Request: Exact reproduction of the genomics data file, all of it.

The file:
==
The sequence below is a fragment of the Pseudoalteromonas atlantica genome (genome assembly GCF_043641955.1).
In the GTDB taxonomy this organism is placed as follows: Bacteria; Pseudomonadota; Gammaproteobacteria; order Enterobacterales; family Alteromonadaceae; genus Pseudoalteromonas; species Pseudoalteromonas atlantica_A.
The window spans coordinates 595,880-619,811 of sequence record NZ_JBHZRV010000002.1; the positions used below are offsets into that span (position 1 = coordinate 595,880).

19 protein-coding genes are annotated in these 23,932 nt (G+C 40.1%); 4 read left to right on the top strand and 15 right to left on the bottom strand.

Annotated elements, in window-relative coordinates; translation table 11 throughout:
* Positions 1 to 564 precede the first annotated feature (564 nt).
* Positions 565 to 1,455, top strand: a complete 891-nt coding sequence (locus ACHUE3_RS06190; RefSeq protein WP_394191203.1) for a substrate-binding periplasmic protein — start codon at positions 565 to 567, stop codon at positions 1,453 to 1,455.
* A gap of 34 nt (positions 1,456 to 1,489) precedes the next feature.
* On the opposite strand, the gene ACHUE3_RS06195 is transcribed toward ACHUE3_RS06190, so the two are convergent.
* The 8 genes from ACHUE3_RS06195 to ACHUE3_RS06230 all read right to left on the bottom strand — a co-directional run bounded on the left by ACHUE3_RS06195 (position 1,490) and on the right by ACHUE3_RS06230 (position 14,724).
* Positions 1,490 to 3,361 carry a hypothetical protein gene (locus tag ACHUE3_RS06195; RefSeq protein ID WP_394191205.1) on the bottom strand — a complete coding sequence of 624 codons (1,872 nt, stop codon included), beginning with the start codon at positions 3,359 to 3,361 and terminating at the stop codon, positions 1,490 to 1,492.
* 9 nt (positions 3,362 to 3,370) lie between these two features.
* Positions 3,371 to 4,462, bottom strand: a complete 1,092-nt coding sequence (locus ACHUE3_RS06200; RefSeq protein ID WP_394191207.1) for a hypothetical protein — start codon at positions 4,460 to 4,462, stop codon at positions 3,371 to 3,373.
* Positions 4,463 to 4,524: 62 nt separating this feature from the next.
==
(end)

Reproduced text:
The sequence below is a fragment of the Pseudoalteromonas atlantica genome (genome assembly GCF_043641955.1).
In the GTDB taxonomy this organism is placed as follows: Bacteria; Pseudomonadota; Gammaproteobacteria; order Enterobacterales; family Alteromonadaceae; genus Pseudoalteromonas; species Pseudoalteromonas atlantica_A.
The window spans coordinates 595,880-619,811 of sequence record NZ_JBHZRV010000002.1; the positions used below are offsets into that span (position 1 = coordinate 595,880).

19 protein-coding genes are annotated in these 23,932 nt (G+C 40.1%); 4 read left to right on the top strand and 15 right to left on the bottom strand.

Annotated elements, in window-relative coordinates; translation table 11 throughout:
* Positions 1 to 564 precede the first annotated feature (564 nt).
* Positions 565 to 1,455, top strand: a complete 891-nt coding sequence (locus ACHUE3_RS06190; RefSeq protein WP_394191203.1) for a substrate-binding periplasmic protein — start codon at positions 565 to 567, stop codon at positions 1,453 to 1,455.
* A gap of 34 nt (positions 1,456 to 1,489) precedes the next feature.
* On the opposite strand, the gene ACHUE3_RS06195 is transcribed toward ACHUE3_RS06190, so the two are convergent.
* The 8 genes from ACHUE3_RS06195 to ACHUE3_RS06230 all read right to left on the bottom strand — a co-directional run bounded on the left by ACHUE3_RS06195 (position 1,490) and on the right by ACHUE3_RS06230 (position 14,724).
* Positions 1,490 to 3,361 carry a hypothetical protein gene (locus tag ACHUE3_RS06195; RefSeq protein ID WP_394191205.1) on the bottom strand — a complete coding sequence of 624 codons (1,872 nt, stop codon included), beginning with the start codon at positions 3,359 to 3,361 and terminating at the stop codon, positions 1,490 to 1,492.
* 9 nt (positions 3,362 to 3,370) lie between these two features.
* Positions 3,371 to 4,462, bottom strand: a complete 1,092-nt coding sequence (locus ACHUE3_RS06200; RefSeq protein ID WP_394191207.1) for a hypothetical protein — start codon at positions 4,460 to 4,462, stop codon at positions 3,371 to 3,373.
* Positions 4,463 to 4,524: 62 nt separating this feature from the next.